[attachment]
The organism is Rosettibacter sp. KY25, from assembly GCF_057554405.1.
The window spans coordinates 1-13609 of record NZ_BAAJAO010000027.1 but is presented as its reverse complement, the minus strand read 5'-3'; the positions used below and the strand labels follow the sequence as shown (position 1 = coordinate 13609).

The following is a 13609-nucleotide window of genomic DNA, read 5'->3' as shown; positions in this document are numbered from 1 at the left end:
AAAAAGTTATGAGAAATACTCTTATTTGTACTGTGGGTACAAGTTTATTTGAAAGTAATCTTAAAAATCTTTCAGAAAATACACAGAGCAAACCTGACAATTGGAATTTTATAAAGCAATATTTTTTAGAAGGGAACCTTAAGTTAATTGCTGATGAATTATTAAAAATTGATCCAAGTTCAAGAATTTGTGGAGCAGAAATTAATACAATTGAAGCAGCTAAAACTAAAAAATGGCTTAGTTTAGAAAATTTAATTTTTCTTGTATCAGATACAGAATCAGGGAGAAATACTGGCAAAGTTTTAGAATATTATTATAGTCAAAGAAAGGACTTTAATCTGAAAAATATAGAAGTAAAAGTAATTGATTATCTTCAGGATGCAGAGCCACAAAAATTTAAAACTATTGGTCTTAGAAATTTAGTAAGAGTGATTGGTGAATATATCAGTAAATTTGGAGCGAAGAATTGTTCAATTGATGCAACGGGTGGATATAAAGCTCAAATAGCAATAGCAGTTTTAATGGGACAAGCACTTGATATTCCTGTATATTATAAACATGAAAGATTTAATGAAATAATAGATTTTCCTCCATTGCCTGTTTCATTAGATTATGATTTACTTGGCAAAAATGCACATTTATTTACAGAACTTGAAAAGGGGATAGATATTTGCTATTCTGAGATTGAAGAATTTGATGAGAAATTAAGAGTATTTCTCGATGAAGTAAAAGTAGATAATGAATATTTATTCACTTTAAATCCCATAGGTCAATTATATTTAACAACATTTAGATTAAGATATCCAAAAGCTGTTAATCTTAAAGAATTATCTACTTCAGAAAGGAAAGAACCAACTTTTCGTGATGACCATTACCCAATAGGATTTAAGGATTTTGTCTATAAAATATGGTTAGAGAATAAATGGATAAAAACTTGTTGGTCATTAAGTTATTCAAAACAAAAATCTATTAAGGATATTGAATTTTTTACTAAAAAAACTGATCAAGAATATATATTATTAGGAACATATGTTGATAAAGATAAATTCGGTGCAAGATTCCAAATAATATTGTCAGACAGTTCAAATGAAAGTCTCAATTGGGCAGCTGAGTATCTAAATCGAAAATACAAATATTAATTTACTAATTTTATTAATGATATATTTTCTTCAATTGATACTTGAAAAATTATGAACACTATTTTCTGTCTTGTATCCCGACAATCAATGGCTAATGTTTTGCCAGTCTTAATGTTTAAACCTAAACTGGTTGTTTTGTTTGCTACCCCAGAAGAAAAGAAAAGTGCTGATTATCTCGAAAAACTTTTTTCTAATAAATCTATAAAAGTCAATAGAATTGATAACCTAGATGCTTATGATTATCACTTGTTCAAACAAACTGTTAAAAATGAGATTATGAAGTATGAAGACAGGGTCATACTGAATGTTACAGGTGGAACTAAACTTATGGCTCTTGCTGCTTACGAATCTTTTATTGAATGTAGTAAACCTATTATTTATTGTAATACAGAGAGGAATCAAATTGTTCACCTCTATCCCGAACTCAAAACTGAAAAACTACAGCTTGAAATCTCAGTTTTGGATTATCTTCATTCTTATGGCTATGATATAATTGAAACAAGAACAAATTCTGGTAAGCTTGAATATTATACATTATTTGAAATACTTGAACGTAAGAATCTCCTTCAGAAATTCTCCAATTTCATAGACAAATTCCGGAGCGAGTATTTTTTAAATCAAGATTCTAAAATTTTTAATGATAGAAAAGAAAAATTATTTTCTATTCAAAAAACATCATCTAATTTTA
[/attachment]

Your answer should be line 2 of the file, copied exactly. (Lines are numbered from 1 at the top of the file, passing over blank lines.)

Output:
The window spans coordinates 1-13609 of record NZ_BAAJAO010000027.1 but is presented as its reverse complement, the minus strand read 5'-3'; the positions used below and the strand labels follow the sequence as shown (position 1 = coordinate 13609).